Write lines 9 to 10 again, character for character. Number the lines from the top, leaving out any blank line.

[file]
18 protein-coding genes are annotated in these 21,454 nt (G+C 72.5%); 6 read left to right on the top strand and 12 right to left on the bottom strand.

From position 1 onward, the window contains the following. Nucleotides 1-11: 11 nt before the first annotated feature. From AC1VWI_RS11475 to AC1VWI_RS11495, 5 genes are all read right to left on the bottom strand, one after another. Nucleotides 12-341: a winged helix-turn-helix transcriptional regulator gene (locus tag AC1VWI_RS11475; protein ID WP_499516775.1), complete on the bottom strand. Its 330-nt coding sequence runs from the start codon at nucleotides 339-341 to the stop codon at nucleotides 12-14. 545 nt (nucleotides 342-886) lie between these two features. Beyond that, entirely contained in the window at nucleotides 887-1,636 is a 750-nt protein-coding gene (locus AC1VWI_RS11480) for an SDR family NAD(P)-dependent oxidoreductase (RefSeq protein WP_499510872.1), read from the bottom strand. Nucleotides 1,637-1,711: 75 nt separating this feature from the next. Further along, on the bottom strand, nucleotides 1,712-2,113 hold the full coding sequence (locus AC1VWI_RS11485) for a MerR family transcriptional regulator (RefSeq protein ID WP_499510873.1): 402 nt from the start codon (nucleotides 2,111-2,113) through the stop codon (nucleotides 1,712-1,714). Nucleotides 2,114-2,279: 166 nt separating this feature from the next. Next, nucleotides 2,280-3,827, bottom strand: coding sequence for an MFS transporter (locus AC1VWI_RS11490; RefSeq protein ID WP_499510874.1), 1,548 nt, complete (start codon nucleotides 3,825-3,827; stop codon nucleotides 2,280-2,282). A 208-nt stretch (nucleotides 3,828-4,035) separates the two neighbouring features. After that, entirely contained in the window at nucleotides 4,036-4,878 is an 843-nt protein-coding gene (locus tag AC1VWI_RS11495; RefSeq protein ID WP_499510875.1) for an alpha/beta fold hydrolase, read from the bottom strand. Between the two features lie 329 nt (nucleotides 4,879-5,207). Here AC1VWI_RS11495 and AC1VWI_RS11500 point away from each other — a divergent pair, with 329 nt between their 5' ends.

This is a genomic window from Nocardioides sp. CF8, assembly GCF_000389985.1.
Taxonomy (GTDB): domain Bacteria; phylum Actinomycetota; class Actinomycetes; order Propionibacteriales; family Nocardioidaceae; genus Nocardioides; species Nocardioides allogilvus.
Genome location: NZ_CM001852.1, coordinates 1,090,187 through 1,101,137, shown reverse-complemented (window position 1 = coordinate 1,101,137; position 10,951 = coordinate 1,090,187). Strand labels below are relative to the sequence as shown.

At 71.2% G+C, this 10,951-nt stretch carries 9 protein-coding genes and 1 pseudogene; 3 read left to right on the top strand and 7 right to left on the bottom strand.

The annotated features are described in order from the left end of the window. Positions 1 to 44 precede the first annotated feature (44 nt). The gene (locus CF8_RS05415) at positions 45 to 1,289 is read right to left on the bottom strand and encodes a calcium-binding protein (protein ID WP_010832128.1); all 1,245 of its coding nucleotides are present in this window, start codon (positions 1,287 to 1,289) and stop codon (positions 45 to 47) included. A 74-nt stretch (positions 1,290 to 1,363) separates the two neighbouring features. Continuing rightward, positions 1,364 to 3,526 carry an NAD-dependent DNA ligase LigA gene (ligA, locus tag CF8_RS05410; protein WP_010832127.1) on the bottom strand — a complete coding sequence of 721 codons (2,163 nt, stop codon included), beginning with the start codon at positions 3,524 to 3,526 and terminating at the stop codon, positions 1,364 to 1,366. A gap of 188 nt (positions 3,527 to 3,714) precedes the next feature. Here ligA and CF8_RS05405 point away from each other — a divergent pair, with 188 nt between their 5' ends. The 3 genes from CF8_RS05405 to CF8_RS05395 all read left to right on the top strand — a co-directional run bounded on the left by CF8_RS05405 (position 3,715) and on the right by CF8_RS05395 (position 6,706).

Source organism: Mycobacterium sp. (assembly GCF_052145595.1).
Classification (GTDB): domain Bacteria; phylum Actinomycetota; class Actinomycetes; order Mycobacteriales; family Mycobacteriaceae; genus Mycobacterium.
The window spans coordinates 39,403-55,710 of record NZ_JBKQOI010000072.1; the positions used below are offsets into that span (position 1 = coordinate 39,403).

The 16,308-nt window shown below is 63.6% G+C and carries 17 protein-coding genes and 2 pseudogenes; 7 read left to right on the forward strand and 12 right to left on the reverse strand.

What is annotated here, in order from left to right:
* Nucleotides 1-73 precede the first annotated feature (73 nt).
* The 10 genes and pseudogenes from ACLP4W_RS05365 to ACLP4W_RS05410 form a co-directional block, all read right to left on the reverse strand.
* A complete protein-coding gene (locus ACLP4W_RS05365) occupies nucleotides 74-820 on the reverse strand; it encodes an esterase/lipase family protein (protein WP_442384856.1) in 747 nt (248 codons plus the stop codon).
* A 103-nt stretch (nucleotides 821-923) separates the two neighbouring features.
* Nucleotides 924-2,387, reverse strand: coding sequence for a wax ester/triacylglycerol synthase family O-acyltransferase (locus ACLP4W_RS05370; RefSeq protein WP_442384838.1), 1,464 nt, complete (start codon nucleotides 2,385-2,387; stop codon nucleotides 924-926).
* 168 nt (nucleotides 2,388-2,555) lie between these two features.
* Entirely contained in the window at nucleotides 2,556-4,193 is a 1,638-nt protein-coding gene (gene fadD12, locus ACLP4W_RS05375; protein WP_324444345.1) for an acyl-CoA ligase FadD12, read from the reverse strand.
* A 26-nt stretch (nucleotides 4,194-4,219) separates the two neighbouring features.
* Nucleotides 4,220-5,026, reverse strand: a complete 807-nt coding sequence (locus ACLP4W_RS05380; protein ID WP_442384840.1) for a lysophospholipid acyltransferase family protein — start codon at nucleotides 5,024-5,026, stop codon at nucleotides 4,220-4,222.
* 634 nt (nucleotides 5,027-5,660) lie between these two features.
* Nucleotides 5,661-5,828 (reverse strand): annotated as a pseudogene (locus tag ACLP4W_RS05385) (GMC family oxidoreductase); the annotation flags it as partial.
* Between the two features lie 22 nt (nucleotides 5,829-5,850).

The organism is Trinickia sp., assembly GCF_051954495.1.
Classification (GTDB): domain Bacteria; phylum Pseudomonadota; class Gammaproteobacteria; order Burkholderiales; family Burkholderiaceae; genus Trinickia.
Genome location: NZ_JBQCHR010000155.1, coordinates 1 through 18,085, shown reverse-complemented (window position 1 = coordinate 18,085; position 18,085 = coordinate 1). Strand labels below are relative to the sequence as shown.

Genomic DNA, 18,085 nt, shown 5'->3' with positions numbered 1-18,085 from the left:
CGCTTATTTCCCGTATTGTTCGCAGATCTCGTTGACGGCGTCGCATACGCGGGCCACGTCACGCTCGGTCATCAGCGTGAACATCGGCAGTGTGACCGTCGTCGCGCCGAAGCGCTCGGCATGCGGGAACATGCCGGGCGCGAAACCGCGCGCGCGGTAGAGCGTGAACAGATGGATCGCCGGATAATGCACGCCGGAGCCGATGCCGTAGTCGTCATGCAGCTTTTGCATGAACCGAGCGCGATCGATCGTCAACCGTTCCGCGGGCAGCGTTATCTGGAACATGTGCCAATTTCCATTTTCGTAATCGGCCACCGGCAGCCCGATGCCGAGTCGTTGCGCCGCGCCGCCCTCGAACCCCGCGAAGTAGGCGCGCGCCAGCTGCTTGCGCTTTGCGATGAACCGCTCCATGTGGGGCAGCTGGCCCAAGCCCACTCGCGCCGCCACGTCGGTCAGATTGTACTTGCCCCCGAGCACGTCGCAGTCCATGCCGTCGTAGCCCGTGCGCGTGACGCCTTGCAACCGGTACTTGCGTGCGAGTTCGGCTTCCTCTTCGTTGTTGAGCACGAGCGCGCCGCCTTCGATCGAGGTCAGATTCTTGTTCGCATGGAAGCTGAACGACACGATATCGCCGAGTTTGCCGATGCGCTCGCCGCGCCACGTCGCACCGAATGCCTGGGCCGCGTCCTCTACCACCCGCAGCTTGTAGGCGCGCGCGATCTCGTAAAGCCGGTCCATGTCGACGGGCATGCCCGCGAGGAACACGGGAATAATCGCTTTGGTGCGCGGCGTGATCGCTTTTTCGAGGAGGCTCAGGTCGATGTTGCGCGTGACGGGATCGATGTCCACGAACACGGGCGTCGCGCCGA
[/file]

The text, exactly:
Classification (GTDB): domain Bacteria; phylum Actinomycetota; class Actinomycetes; order Mycobacteriales; family Mycobacteriaceae; genus Mycobacterium.
The window spans coordinates 39,403-55,710 of record NZ_JBKQOI010000072.1; the positions used below are offsets into that span (position 1 = coordinate 39,403).